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johnny331 06-26-2007 11:07 PM

drywall onto uneven walls?
 
My home is from the 1950's, it's a "panel" home I guess... It seems to have been assembled from offsite built 5-foot or so wide sections of 2x3 studs. It has like a 1/8" or 1/4" plywood nailed AND glued to the studs on the interior AND exterior.

I've been stripping the interior/exterior plywood and the glue makes it a nightmare. You never can get it off 100%. You are left with some studs bare, some with small strips of glued wood.

I'm worried that this, combined with just general lousy tolerances of the "panels" will make for trouble with new drywall.

But... there was drywall on there to begin with, so it must be possible? What kinds of offsets in the studs can you get away with before it (or I) starts to crack?

KUIPORNG 06-27-2007 01:09 PM

the problem will show when trying to screw in the screws... if the backing is hollow... the screw will crack the drywall... it will affect only the area of the screw... but that means the screw becomes a phantom screw and offer no support for the drywall.. and you need to find another support spot nearby... this type of issues will waste you time at installing/mudding phase... so the best is to scrap out every uneven part up front to save the headach later on...

slakker 06-27-2007 01:15 PM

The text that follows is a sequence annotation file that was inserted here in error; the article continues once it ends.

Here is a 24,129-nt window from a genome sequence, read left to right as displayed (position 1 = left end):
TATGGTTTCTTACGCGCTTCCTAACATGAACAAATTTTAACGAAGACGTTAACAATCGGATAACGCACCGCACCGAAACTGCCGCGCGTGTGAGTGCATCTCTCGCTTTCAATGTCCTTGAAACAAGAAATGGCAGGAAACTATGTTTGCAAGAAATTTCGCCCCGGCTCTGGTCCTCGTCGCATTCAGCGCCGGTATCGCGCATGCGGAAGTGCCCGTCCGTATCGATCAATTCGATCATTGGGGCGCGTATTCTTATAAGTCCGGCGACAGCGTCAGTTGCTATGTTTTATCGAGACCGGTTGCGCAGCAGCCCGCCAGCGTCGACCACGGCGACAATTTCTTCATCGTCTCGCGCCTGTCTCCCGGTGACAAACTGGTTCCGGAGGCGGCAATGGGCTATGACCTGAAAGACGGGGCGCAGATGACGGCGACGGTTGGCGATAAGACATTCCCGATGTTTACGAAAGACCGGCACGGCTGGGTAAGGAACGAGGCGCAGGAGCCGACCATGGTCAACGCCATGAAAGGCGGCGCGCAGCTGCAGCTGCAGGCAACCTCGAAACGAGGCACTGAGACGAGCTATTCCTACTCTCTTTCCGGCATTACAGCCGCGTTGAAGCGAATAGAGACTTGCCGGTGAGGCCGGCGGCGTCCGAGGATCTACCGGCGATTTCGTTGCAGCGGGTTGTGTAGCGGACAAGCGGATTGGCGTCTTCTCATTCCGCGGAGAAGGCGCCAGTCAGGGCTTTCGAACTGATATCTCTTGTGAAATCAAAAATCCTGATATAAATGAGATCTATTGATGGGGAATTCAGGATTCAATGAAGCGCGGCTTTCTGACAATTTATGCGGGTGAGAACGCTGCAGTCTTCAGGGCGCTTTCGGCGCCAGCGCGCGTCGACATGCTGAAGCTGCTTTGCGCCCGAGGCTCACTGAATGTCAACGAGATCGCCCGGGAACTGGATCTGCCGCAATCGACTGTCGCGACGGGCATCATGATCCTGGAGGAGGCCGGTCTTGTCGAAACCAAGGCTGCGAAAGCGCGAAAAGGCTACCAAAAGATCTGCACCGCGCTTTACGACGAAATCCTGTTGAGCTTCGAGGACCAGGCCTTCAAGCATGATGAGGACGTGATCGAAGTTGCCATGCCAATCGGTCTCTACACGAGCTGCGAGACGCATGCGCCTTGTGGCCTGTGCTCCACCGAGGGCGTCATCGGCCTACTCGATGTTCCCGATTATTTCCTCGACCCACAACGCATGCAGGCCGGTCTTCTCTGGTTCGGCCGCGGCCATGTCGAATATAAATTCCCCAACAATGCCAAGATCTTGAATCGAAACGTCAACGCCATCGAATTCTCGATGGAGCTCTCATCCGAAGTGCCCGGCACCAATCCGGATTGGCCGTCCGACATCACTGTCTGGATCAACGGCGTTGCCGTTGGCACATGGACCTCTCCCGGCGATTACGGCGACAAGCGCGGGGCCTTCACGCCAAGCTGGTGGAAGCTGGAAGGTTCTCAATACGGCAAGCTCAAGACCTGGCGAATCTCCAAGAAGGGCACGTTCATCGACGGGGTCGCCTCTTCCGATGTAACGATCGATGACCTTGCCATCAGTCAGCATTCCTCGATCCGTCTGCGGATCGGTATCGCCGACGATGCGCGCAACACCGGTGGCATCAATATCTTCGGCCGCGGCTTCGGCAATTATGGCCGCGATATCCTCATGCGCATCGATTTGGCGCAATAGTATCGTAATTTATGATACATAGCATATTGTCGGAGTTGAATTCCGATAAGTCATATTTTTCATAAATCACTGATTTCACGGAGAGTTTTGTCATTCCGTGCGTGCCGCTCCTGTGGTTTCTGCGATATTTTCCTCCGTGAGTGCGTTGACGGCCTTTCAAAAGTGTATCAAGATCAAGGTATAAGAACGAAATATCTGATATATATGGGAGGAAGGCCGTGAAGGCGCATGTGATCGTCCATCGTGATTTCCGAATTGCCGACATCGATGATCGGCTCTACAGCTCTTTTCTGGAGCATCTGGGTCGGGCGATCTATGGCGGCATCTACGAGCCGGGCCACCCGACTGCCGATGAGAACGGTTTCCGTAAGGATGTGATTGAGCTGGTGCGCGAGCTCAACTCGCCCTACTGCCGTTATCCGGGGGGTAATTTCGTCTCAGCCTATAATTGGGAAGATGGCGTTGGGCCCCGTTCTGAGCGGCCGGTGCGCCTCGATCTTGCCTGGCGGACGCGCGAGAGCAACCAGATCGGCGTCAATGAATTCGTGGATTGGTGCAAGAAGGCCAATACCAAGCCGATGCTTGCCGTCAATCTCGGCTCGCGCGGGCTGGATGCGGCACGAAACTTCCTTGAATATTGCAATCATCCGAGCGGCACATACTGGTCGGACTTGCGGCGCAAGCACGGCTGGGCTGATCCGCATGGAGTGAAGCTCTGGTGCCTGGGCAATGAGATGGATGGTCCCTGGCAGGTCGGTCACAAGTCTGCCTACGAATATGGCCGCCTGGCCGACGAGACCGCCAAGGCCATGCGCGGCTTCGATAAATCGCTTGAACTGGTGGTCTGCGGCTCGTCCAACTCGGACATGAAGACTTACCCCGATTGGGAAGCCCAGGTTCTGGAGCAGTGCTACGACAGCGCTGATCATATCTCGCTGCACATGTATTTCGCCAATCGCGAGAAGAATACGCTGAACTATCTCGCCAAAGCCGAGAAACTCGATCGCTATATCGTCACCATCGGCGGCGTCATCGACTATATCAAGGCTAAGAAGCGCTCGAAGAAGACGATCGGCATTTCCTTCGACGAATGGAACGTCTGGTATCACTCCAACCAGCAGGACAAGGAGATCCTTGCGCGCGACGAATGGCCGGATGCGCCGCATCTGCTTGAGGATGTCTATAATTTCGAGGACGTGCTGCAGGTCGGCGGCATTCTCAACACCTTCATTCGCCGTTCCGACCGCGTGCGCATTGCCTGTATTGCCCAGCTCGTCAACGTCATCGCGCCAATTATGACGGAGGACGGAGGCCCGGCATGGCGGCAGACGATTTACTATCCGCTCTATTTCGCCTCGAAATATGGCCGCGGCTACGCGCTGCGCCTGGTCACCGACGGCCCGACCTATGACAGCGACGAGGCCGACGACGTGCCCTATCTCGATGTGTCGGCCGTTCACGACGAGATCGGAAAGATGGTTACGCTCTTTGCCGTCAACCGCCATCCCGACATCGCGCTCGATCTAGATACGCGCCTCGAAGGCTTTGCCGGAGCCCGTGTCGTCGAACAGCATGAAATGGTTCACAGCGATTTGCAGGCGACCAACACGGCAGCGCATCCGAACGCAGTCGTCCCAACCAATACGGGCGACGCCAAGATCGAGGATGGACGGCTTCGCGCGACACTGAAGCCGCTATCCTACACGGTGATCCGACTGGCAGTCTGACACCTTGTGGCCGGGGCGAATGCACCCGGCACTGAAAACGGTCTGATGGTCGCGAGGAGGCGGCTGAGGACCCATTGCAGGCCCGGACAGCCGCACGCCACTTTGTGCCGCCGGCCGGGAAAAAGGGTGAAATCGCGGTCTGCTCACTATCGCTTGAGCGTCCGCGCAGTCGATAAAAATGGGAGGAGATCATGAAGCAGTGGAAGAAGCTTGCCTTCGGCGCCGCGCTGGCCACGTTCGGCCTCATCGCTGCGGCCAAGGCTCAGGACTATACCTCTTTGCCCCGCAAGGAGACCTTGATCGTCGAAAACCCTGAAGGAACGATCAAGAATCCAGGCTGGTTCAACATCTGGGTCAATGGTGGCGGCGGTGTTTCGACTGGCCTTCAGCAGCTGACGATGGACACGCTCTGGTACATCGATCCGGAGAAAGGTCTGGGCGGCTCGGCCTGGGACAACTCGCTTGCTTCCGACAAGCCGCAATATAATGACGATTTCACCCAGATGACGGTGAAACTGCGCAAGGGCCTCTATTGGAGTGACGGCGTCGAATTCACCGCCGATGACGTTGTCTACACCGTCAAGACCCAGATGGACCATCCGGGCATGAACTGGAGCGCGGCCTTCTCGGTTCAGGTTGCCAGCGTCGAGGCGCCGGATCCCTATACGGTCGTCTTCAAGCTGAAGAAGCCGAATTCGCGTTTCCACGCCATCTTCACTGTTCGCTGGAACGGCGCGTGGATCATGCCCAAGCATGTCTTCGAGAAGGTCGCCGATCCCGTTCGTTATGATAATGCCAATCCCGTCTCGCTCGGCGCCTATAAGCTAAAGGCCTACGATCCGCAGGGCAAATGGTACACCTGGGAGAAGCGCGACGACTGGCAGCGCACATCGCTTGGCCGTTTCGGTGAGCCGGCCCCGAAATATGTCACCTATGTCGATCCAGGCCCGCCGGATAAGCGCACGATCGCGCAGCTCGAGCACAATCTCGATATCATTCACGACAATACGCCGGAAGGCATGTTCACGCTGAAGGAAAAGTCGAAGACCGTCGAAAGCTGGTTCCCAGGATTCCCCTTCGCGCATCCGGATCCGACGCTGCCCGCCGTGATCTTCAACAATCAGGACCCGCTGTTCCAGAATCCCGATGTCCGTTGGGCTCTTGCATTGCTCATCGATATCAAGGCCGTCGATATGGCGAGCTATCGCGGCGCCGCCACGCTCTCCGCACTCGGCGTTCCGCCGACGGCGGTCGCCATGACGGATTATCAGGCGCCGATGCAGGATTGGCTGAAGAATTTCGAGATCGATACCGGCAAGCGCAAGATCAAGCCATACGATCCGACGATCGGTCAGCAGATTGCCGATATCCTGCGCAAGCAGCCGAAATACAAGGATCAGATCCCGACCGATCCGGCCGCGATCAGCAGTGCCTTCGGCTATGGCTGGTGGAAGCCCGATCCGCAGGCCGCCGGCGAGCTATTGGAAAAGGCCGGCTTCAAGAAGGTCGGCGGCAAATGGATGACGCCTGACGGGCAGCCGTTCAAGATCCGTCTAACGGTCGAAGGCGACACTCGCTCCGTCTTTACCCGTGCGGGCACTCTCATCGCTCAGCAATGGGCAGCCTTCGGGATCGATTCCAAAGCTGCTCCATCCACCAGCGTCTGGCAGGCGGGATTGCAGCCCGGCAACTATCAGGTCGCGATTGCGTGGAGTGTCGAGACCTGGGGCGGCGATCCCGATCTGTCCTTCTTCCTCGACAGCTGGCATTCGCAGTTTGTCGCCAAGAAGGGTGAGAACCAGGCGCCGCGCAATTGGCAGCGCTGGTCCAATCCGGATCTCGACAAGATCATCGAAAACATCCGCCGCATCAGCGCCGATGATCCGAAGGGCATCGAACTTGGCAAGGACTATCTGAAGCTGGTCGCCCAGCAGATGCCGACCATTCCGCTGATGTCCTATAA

I had a similar problem with one small section of a wall where the screws kept popping through as the studs were uneven. I opted to use a plaster repair hardware kit for the 2 sheets of drywall. It's basically a 1 inch washer that is used in conjunction with the drywall screw and distibutes the pressure over a larger area so the screw doesn't pop through. I'm not sure if this is "the right way" to do it, but it's been 2 years and no issues, and it's on an outside wall.

johnny331 06-27-2007 06:38 PM

The stud itself, vertically, is pretty much all in the same plane

the problem is the studs may sit a bit in/out as far as the horizontal spacing between the studs. We're talking, I dunno, 1/4" between a 16" span?

space_coyote 06-27-2007 07:16 PM

If you have the time and inclination, I'd considering "sistering" your studs with new, straight 2x4s. In other words, you'd be nailing a new stud |||| right to the old one, and by doing this, you'd be able to make sure that all of the new stud faces would be in the same plane. Then you'd have no problems hanging your new 'rock.

You might end up losing somewhere <1" in room size just by the nature of this "evening" process.

Hope this helps!

KUIPORNG 06-28-2007 08:59 AM

Quote:

Originally Posted by johnny331 (Post 50677)
The stud itself, vertically, is pretty much all in the same plane

the problem is the studs may sit a bit in/out as far as the horizontal spacing between the studs. We're talking, I dunno, 1/4" between a 16" span?

in this case, the drywall probably won't break ... but the wall will show waves effect and doesn't look nice when finished.... got that in our living room ceiling from the builder...

like everything... build from scatch sometimes has less headache than fixing....


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